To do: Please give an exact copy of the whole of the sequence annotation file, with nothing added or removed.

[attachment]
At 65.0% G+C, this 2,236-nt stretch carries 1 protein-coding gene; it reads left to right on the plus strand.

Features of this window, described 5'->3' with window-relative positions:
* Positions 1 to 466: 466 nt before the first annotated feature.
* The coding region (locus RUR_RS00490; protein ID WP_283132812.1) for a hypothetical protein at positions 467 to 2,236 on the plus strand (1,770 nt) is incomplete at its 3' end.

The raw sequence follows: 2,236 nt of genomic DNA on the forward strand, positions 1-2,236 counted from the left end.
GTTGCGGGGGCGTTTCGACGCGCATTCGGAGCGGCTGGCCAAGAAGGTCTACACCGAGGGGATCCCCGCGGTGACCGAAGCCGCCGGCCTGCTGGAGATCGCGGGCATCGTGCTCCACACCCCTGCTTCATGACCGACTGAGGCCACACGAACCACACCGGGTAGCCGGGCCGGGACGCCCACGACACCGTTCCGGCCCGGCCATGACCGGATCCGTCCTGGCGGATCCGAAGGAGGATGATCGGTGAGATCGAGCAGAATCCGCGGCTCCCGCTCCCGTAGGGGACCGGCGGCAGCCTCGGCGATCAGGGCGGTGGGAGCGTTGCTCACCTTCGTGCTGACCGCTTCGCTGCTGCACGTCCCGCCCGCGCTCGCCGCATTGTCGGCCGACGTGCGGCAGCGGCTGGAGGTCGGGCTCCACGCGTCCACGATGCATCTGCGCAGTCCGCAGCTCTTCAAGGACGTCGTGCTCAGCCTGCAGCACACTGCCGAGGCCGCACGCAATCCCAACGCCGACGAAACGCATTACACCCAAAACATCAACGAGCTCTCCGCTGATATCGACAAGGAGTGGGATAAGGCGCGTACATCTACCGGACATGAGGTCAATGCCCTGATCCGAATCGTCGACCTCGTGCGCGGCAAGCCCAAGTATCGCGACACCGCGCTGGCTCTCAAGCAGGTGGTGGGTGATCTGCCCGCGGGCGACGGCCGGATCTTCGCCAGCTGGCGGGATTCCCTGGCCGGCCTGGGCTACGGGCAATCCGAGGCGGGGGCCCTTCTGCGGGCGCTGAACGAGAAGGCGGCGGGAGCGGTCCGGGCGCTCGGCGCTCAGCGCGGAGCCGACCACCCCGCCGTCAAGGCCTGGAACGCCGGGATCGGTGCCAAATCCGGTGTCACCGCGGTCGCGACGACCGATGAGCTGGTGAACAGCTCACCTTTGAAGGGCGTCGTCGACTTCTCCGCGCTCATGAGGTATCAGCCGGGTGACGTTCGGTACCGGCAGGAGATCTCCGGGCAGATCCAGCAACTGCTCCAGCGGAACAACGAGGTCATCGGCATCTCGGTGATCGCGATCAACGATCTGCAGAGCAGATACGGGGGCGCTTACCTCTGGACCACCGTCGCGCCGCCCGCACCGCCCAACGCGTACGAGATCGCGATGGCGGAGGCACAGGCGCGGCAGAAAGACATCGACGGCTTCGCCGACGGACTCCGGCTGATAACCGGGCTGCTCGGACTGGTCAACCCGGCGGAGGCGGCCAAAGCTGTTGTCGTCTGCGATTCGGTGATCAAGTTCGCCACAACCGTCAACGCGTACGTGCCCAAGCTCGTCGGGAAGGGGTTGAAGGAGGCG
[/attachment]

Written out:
At 65.0% G+C, this 2,236-nt stretch carries 1 protein-coding gene; it reads left to right on the plus strand.

Features of this window, described 5'->3' with window-relative positions:
* Positions 1 to 466: 466 nt before the first annotated feature.
* The coding region (locus RUR_RS00490; protein ID WP_283132812.1) for a hypothetical protein at positions 467 to 2,236 on the plus strand (1,770 nt) is incomplete at its 3' end.

The raw sequence follows: 2,236 nt of genomic DNA on the forward strand, positions 1-2,236 counted from the left end.
GTTGCGGGGGCGTTTCGACGCGCATTCGGAGCGGCTGGCCAAGAAGGTCTACACCGAGGGGATCCCCGCGGTGACCGAAGCCGCCGGCCTGCTGGAGATCGCGGGCATCGTGCTCCACACCCCTGCTTCATGACCGACTGAGGCCACACGAACCACACCGGGTAGCCGGGCCGGGACGCCCACGACACCGTTCCGGCCCGGCCATGACCGGATCCGTCCTGGCGGATCCGAAGGAGGATGATCGGTGAGATCGAGCAGAATCCGCGGCTCCCGCTCCCGTAGGGGACCGGCGGCAGCCTCGGCGATCAGGGCGGTGGGAGCGTTGCTCACCTTCGTGCTGACCGCTTCGCTGCTGCACGTCCCGCCCGCGCTCGCCGCATTGTCGGCCGACGTGCGGCAGCGGCTGGAGGTCGGGCTCCACGCGTCCACGATGCATCTGCGCAGTCCGCAGCTCTTCAAGGACGTCGTGCTCAGCCTGCAGCACACTGCCGAGGCCGCACGCAATCCCAACGCCGACGAAACGCATTACACCCAAAACATCAACGAGCTCTCCGCTGATATCGACAAGGAGTGGGATAAGGCGCGTACATCTACCGGACATGAGGTCAATGCCCTGATCCGAATCGTCGACCTCGTGCGCGGCAAGCCCAAGTATCGCGACACCGCGCTGGCTCTCAAGCAGGTGGTGGGTGATCTGCCCGCGGGCGACGGCCGGATCTTCGCCAGCTGGCGGGATTCCCTGGCCGGCCTGGGCTACGGGCAATCCGAGGCGGGGGCCCTTCTGCGGGCGCTGAACGAGAAGGCGGCGGGAGCGGTCCGGGCGCTCGGCGCTCAGCGCGGAGCCGACCACCCCGCCGTCAAGGCCTGGAACGCCGGGATCGGTGCCAAATCCGGTGTCACCGCGGTCGCGACGACCGATGAGCTGGTGAACAGCTCACCTTTGAAGGGCGTCGTCGACTTCTCCGCGCTCATGAGGTATCAGCCGGGTGACGTTCGGTACCGGCAGGAGATCTCCGGGCAGATCCAGCAACTGCTCCAGCGGAACAACGAGGTCATCGGCATCTCGGTGATCGCGATCAACGATCTGCAGAGCAGATACGGGGGCGCTTACCTCTGGACCACCGTCGCGCCGCCCGCACCGCCCAACGCGTACGAGATCGCGATGGCGGAGGCACAGGCGCGGCAGAAAGACATCGACGGCTTCGCCGACGGACTCCGGCTGATAACCGGGCTGCTCGGACTGGTCAACCCGGCGGAGGCGGCCAAAGCTGTTGTCGTCTGCGATTCGGTGATCAAGTTCGCCACAACCGTCAACGCGTACGTGCCCAAGCTCGTCGGGAAGGGGTTGAAGGAGGCG